I am part of a project/team that is building a new web app in Azure for the first time, having previously built and developed a traditional three tier ASP.NET web app over a number of years.

We have an external architect/consultant helping with the transition to Azure, and they are proposing an architecture that is proving to be somewhat controversial. In very simple terms the server architecture is basically:

   HTTP/REST API (HTTPTriggers) --> Event Grid --> Back-end Microservices (EventTriggers)

I.e., there is an EventGrid abstraction layer between the externally facing API and the back-end 'domain' microservices.

If we take the example of a simple HTTP GET of a data record; the HTTPTrigger C# function sends a 'command' event onto the grid, and waits for an ACKnowledge event, before sending the HTTP response back to the caller.

The abstraction layer isn't super controversial per se, although some have questioned the need for it. There are some benefits I think, such as not having to manage lots of microservice URL endpoints, e.g. if we add a new back-end microservice, or split/merge existing back-end services then the REST API layer can (in principle) be oblivious to these changes at the back-end. There may also be benefits in terms of redundancy and scaling (although one could argue that Azure Functions and use of CosmosDB have those aspects covered without the extra abstraction layer).

The real source of concern is that (as I understand it) the HTTPTrigger function has no way of subscribing to event grid events for its short lifetime (which could/should be sub-second for most/many API calls) in order to receive the ACK event. As such this function sits in a polling loop using 'await Task.Delay()' in each loop so as not to sleep the executing thread, or use excessive CPU. We also talked about backing off the polling frequency over time to get a good balance of low latency for fast ACKs, and minimising the number of the polls/loops for slower ACKs.

The polling loop then, checks some appropriate data store, such as a redis cache entry, or a row in an Azure Table DB. Separately, an Azure Function with an EventTrigger has the sole purpose of handling ACK events and updating that data store. As such, the response data from the back-end microservice is conveyed via that storage, which seems a bit odd for a simple GET request. This use of storage, combined with polling, will add cost and latency, and I think the controversy is largely due to not seeing a clear benefit to counter those issues/costs.

One thing I was wondering about is how this pattern would work if the Azure Functions were geo-distributed (ie., e.g. if a customer wanted distribution of the back-end over two or more data centers); could we configure Azure such that the storage used for the event responses was always local to where the Azure functions were running? I don't think so because there are two Azure Functions - the HTTPTrigger and the EventTrigger, and I'm not sure there is any way of ensuring that the EventTrigger function will run in the same locality as the original HTTPTrigger function - they are two completely independent functions. As such, the state store would need to be geo-distributed in that scenario, which sounds a little crazy to me to have a HTTP response being transmitted via the data replication/synchronisation mechanism of Azure Tables or redis.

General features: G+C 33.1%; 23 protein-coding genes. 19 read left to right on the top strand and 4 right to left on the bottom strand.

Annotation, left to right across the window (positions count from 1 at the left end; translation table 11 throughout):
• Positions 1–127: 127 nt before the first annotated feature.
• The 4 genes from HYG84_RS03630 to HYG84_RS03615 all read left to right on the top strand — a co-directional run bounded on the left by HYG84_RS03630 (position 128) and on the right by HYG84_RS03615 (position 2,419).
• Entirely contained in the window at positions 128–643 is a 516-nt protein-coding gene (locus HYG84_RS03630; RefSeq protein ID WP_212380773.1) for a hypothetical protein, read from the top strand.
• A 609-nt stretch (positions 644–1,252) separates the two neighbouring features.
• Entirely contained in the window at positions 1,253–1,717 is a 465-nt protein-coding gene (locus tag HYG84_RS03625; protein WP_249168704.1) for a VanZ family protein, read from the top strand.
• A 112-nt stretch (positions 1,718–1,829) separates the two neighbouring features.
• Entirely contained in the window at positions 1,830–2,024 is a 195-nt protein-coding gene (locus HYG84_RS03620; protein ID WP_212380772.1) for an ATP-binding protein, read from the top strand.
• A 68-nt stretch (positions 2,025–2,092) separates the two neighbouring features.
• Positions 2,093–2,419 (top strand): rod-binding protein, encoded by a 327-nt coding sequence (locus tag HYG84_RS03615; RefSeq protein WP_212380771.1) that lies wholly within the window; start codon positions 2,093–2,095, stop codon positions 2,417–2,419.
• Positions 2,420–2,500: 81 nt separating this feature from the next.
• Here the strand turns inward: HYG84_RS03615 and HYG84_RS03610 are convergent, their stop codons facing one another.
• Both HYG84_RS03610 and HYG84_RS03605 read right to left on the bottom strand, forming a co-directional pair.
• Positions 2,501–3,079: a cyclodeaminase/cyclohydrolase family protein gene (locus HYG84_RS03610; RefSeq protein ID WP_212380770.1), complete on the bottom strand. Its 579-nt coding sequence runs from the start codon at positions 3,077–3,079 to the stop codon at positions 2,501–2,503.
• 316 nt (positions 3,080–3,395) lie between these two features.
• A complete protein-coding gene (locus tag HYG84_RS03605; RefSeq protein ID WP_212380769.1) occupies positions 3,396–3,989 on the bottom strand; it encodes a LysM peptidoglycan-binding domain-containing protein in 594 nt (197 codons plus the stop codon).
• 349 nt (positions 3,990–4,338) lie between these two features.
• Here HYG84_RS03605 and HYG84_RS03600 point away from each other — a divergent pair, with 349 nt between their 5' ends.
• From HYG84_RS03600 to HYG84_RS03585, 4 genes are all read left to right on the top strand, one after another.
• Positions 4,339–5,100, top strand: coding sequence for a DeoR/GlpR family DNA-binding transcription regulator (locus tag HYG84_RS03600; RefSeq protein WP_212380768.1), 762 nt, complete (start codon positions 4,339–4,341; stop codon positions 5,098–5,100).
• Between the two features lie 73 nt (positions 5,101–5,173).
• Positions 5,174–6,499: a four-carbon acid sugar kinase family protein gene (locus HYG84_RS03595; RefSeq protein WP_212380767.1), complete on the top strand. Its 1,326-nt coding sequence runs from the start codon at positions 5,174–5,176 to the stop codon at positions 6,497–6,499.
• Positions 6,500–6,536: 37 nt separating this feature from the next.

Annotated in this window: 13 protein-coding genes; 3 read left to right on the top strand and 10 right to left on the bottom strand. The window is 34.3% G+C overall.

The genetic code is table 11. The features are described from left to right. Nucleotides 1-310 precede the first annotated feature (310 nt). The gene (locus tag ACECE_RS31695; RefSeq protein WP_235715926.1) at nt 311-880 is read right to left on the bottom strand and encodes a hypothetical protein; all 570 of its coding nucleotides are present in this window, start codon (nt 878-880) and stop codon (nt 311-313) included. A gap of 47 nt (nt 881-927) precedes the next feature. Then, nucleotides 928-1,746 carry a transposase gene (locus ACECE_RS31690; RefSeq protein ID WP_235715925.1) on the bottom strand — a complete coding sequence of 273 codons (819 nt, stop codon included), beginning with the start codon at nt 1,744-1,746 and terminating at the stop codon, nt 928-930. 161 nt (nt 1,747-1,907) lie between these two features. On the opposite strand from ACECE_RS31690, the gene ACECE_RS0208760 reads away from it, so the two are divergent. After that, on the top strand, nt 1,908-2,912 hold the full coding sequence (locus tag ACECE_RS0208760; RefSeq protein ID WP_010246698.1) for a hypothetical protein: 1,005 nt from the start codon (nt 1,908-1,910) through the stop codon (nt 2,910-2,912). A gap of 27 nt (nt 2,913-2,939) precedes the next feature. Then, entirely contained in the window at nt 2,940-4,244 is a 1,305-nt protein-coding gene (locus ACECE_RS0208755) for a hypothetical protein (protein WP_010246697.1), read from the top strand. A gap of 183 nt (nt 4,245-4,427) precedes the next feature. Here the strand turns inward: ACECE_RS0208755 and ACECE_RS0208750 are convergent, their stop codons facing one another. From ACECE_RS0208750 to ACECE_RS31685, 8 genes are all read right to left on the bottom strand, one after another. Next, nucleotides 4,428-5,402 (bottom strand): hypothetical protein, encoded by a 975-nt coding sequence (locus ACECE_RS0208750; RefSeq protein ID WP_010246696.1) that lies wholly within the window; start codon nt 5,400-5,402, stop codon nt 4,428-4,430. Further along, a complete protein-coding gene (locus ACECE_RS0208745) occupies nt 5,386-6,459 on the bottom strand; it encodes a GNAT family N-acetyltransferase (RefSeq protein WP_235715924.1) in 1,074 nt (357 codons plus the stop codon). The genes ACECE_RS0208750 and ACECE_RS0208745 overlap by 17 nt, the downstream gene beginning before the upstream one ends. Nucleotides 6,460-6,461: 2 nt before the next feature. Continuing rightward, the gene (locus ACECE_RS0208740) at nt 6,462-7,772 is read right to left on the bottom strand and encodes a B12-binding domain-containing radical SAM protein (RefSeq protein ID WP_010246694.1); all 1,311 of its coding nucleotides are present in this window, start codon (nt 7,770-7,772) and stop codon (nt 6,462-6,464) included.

Thanks for reading!

1 Answer 1


I think this boils down to how self-similar your clients are.

If for example you are the next YouTube, or Twitter. You can expect that any query executed against the backend will resolve to similar/identical response regardless of the user. In such a case, particularly if the cost of computing that response is relatively high, it does make arguable sense to cache the result and drive the entire presentation of the API via that cache. This short-circuits the expensive computations and swaps it for relatively mundane bandwidth/copying issues.

In which case, I would go one further and suggest non-blocking API calls. If they do not see the result in the cache, they return immediately with a user please check again in 5 seconds response. A suitably smart client will make that almost transparent to any real user.

On the other hand If you are more like a Bank, or a the Next Cloud Personal Hard Drive. Then your responses are tailored to each and every user. There is almost no response that would not have to go to the backend, even in the same user session. If there is a cache, its almost universally sensible for this to be in the client, not in your servers.

In this case most of the benefit being bought by the caching is purely operational. It makes deployment easier, and masks the mal-effects of poorly behaving back-end services. If this is the only reason for rely on this, then you have problems. Because you either have bad services(in which case fixing them is the best solution), or you expect to have bad services (in which case you have a culture problem, you really need to fix the malaise producing bad code). In either case this is just a stop-gap, as exactly the same techniques can be applied to the micro-services forming your backend directly, and produce a much better outcome.

The only other benefit is providing a lever for introducing API end-points quickly with specific formatting, etc... I would not argue implementing all the overhead just for this feature, but it can be a surprisingly useful feature for providing end-points for new clients, and backward supporting older clients when the underlying services change.

At the end of the day its a trade off. I would use this only for those parts of the API that share results among many users. Those parts of the api that don't are probably best served by a direct approach.

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